Scarlet (Scarlet Revolution book 1) by Genevieve Cogman (book review)

Eleanor Dalton dreams of opening a dress shop in London but, as the maid of a Baroness in 1793, she despairs that her dreams are too large for the world. Even if she could rise above her gender and her station, her mistress does not let her servants go. Vampires are territorial and possessive, even among the landed gentry. An uncanny resemblance to a French aristocrat brings her to the attention of Sir Percy Blakeney and suddenly Eleanor is swept into a world of magic and intrigue on the dangerous streets of Paris in the height of the French Revolution.

As dangerous as their quest to free an imprisoned aristocrat is, a chance discovery brings Eleanor into another war, the centuries old battle between the vampires and the enemy they had thought long vanquished.

‘Scarlet’ is Genevieve Cogman’s first novel after ‘The Invisible Library’ series which I enjoyed and I admit to a little trepidation. Alternate history is so often fact and exposition forward and what I liked about ‘The Invisible Library’ was the easy, almost chatty, writing style. Happily I was wrong.

‘Scarlet’s’ hero Eleanor knows her own mind just as Irene does in ‘The Invisible Library.’ They go out and get the job done. Yes, sometimes they need rescuing, but they aren’t damsels. The historicity of ‘Scarlet’ forces Eleanor to be more strident though. She is a lower class female thrust into the plots of male aristocrats. Even as they praise her bravery and resilience, they expect her to meekly follow their instructions and not bother herself with details, clearly ridiculous in the chaos of revolutionary Paris.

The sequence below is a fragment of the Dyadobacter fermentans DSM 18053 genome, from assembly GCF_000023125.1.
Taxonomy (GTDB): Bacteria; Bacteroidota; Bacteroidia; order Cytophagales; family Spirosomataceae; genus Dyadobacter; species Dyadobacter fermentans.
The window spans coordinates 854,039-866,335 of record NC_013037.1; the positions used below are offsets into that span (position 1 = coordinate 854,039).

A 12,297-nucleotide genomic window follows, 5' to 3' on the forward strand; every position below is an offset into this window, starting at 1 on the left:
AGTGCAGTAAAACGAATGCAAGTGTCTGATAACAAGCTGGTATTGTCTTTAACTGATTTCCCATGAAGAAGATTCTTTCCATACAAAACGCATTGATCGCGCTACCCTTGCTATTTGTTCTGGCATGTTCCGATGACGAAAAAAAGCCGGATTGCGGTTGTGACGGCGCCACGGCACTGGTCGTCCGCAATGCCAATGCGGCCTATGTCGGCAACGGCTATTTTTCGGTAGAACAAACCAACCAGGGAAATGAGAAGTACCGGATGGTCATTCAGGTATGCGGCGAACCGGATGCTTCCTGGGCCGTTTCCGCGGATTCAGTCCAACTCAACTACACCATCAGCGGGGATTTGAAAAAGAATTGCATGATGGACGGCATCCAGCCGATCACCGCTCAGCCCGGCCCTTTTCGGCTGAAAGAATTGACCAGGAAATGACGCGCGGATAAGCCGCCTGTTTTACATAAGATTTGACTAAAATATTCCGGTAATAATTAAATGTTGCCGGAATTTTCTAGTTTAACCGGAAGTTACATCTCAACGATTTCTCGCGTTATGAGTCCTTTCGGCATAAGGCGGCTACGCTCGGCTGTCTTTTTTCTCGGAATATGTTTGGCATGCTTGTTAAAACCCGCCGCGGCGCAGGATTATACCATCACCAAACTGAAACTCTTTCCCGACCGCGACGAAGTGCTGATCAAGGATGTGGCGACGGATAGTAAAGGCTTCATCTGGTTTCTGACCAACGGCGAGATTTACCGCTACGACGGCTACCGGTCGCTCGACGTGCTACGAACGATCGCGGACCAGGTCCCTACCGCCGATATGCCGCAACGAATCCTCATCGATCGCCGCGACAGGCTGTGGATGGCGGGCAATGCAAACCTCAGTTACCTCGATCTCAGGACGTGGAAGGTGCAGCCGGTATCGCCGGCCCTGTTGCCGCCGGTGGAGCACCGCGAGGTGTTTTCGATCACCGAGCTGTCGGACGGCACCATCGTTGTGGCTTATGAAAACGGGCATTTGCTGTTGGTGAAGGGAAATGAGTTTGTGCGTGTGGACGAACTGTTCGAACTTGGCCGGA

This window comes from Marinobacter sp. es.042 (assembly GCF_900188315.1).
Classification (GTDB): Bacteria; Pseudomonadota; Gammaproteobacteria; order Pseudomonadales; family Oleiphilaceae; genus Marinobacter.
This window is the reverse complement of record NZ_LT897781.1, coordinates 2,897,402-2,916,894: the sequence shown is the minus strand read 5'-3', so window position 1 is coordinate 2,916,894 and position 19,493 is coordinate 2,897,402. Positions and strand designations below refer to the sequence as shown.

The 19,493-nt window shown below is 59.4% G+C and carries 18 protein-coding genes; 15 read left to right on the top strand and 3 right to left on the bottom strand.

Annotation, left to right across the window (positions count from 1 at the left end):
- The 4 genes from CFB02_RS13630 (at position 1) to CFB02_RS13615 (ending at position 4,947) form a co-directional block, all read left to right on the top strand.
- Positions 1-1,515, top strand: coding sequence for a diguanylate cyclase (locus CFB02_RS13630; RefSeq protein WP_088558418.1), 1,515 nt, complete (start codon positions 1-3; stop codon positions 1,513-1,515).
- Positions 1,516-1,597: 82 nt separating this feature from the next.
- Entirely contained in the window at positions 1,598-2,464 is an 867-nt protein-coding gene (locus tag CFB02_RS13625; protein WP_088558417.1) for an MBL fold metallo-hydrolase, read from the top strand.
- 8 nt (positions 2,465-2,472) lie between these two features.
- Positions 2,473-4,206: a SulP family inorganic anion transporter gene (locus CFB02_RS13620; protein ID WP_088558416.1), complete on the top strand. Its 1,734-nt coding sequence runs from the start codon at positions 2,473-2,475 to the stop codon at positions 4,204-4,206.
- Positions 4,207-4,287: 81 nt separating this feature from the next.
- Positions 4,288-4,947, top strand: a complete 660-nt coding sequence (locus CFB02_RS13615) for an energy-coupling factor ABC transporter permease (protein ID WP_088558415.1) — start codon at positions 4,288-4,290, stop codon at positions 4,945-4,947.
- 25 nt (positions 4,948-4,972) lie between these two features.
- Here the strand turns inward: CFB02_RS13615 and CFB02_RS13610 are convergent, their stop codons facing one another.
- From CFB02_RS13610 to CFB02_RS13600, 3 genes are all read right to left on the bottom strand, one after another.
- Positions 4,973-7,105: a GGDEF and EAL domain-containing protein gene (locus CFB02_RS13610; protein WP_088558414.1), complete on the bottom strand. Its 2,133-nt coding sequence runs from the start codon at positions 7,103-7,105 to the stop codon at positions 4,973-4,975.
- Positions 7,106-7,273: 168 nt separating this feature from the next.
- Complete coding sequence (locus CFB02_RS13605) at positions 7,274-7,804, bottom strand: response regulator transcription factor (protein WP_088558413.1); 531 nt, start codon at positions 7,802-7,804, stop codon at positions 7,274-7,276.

Eleanor’s struggles are very real and are what bring the history to life without expositioning the reader to death. Even though the plot is essentially a heist with much derring-do, it doesn’t particularly read that way to me. Eleanor is living these risks that sound like a roleplaying game when summarised out loud from her perspective they are serious risks. The Scarlet Pimpernel story would be so easily rendered more amusing than dangerous with the over the top persona of Percy Blakeney but Cogman instead emphasises the danger over the thrill.

There are any number of books out there that retell classic stories from a different, often minor, character’s point of view. Neil Gaiman redeemed Snow White’s evil stepmother in the short story ‘Snow, Glass, Apples’. Ursula Le Guin wrote the ‘Aenead’ from a female perspective and Margaret Atwood did the same with ‘The Odyssey.’ These changes in perspective help shift the way we see these classic stories and open up the world these stories exist in. Adding a supernatural element is also not new. Seth Grahame-Smith retold ‘Pride And Prejudice’ with extra zombies. Sherlock Holmes has frequently been smashed in with Lovecraftian horrors. But these are big changes. Some are more subtle shifts as in Katherine Addison’s ‘The Angel For The Crows’ where adding wings to the famous detective doesn’t change the story per se but really shifts the world I reviewed here.

Cogman has made a smallish shift in ‘Scarlet’ by adding vampires but this small shift in book 1 is going to get quite a bit larger in subsequent books.

All in all, I found ‘Scarlet’ thoroughly enjoyable. It takes the derring-do of the Scarlet Pimpernel story and adds an everyday practicality even with vampires being added to the mix. I recommend it for fans of cranky, non-nonsense heroines like Galaxy Stern from Leigh Bardugo’s ‘The Ninth House’ and Galadriel Higgins  from Naomi Novak’s ‘A Deadly Education’ or fans of readable retellings like Sherry Thomas’ ‘Lady Sherlock’ series.

LK Richardson

May 2023

(pub: Ace Books/Penguin/Random House, 2023. 368 page paperback. Price: $17.99 (US). ISBN: 978-0-59363-828-6)

check out website:

Leave a Reply

Your email address will not be published. Required fields are marked *

This site uses Akismet to reduce spam. Learn how your comment data is processed.